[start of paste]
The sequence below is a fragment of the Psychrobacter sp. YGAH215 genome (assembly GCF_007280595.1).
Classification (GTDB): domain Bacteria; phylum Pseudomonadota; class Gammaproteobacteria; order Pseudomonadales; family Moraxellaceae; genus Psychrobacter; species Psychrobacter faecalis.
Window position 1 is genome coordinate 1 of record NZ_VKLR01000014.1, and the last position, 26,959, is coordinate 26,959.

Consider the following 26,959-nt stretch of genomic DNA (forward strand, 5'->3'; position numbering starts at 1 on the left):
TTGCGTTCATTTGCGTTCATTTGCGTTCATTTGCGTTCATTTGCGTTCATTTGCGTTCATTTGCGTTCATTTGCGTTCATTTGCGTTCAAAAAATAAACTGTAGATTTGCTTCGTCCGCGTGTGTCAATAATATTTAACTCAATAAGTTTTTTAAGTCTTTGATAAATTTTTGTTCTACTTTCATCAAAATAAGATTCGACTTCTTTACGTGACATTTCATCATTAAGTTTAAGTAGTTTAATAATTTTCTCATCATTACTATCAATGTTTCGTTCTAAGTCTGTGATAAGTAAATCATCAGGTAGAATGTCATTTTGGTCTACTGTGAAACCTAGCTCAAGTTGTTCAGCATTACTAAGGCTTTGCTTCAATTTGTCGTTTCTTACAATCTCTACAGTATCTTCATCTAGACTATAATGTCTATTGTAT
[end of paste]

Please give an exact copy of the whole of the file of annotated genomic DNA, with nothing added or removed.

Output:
The sequence below is a fragment of the Psychrobacter sp. YGAH215 genome (assembly GCF_007280595.1).
Classification (GTDB): domain Bacteria; phylum Pseudomonadota; class Gammaproteobacteria; order Pseudomonadales; family Moraxellaceae; genus Psychrobacter; species Psychrobacter faecalis.
Window position 1 is genome coordinate 1 of record NZ_VKLR01000014.1, and the last position, 26,959, is coordinate 26,959.

Consider the following 26,959-nt stretch of genomic DNA (forward strand, 5'->3'; position numbering starts at 1 on the left):
TTGCGTTCATTTGCGTTCATTTGCGTTCATTTGCGTTCATTTGCGTTCATTTGCGTTCATTTGCGTTCATTTGCGTTCATTTGCGTTCAAAAAATAAACTGTAGATTTGCTTCGTCCGCGTGTGTCAATAATATTTAACTCAATAAGTTTTTTAAGTCTTTGATAAATTTTTGTTCTACTTTCATCAAAATAAGATTCGACTTCTTTACGTGACATTTCATCATTAAGTTTAAGTAGTTTAATAATTTTCTCATCATTACTATCAATGTTTCGTTCTAAGTCTGTGATAAGTAAATCATCAGGTAGAATGTCATTTTGGTCTACTGTGAAACCTAGCTCAAGTTGTTCAGCATTACTAAGGCTTTGCTTCAATTTGTCGTTTCTTACAATCTCTACAGTATCTTCATCTAGACTATAATGTCTATTGTAT